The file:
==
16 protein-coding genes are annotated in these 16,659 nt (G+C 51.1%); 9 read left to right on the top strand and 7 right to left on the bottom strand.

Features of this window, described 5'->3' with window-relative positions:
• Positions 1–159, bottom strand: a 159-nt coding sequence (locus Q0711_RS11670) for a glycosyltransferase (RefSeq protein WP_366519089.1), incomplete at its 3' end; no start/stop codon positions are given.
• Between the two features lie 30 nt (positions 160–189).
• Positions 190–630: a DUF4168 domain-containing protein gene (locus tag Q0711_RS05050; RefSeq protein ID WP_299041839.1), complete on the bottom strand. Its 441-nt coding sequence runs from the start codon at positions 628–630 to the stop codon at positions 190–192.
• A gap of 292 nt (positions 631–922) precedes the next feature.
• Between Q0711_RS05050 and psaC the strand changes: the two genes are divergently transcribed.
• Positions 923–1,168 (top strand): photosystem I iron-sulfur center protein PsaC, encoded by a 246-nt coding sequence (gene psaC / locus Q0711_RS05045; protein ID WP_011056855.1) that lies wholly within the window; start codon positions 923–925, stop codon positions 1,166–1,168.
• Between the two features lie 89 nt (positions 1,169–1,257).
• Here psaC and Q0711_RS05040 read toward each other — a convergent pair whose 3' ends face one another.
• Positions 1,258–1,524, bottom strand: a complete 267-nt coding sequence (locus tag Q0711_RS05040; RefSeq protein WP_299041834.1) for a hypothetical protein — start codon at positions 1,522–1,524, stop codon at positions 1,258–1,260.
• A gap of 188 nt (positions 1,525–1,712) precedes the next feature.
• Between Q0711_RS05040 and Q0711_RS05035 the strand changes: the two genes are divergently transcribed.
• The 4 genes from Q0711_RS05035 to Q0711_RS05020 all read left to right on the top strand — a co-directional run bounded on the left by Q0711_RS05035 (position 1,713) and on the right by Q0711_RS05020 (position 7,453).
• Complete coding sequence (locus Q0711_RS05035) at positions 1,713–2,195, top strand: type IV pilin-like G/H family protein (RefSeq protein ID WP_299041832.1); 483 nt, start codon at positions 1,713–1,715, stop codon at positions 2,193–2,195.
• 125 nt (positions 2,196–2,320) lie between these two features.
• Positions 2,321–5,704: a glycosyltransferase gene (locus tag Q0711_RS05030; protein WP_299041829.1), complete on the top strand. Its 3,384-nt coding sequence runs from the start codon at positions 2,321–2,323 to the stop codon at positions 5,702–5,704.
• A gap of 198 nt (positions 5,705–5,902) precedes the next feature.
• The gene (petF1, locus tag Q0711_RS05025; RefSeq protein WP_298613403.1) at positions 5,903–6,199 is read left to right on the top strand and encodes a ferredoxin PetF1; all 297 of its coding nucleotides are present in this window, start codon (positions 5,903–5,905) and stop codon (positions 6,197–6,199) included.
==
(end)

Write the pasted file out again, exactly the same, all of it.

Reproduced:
16 protein-coding genes are annotated in these 16,659 nt (G+C 51.1%); 9 read left to right on the top strand and 7 right to left on the bottom strand.

Features of this window, described 5'->3' with window-relative positions:
• Positions 1–159, bottom strand: a 159-nt coding sequence (locus Q0711_RS11670) for a glycosyltransferase (RefSeq protein WP_366519089.1), incomplete at its 3' end; no start/stop codon positions are given.
• Between the two features lie 30 nt (positions 160–189).
• Positions 190–630: a DUF4168 domain-containing protein gene (locus tag Q0711_RS05050; RefSeq protein ID WP_299041839.1), complete on the bottom strand. Its 441-nt coding sequence runs from the start codon at positions 628–630 to the stop codon at positions 190–192.
• A gap of 292 nt (positions 631–922) precedes the next feature.
• Between Q0711_RS05050 and psaC the strand changes: the two genes are divergently transcribed.
• Positions 923–1,168 (top strand): photosystem I iron-sulfur center protein PsaC, encoded by a 246-nt coding sequence (gene psaC / locus Q0711_RS05045; protein ID WP_011056855.1) that lies wholly within the window; start codon positions 923–925, stop codon positions 1,166–1,168.
• Between the two features lie 89 nt (positions 1,169–1,257).
• Here psaC and Q0711_RS05040 read toward each other — a convergent pair whose 3' ends face one another.
• Positions 1,258–1,524, bottom strand: a complete 267-nt coding sequence (locus tag Q0711_RS05040; RefSeq protein WP_299041834.1) for a hypothetical protein — start codon at positions 1,522–1,524, stop codon at positions 1,258–1,260.
• A gap of 188 nt (positions 1,525–1,712) precedes the next feature.
• Between Q0711_RS05040 and Q0711_RS05035 the strand changes: the two genes are divergently transcribed.
• The 4 genes from Q0711_RS05035 to Q0711_RS05020 all read left to right on the top strand — a co-directional run bounded on the left by Q0711_RS05035 (position 1,713) and on the right by Q0711_RS05020 (position 7,453).
• Complete coding sequence (locus Q0711_RS05035) at positions 1,713–2,195, top strand: type IV pilin-like G/H family protein (RefSeq protein ID WP_299041832.1); 483 nt, start codon at positions 1,713–1,715, stop codon at positions 2,193–2,195.
• 125 nt (positions 2,196–2,320) lie between these two features.
• Positions 2,321–5,704: a glycosyltransferase gene (locus tag Q0711_RS05030; protein WP_299041829.1), complete on the top strand. Its 3,384-nt coding sequence runs from the start codon at positions 2,321–2,323 to the stop codon at positions 5,702–5,704.
• A gap of 198 nt (positions 5,705–5,902) precedes the next feature.
• The gene (petF1, locus tag Q0711_RS05025; RefSeq protein WP_298613403.1) at positions 5,903–6,199 is read left to right on the top strand and encodes a ferredoxin PetF1; all 297 of its coding nucleotides are present in this window, start codon (positions 5,903–5,905) and stop codon (positions 6,197–6,199) included.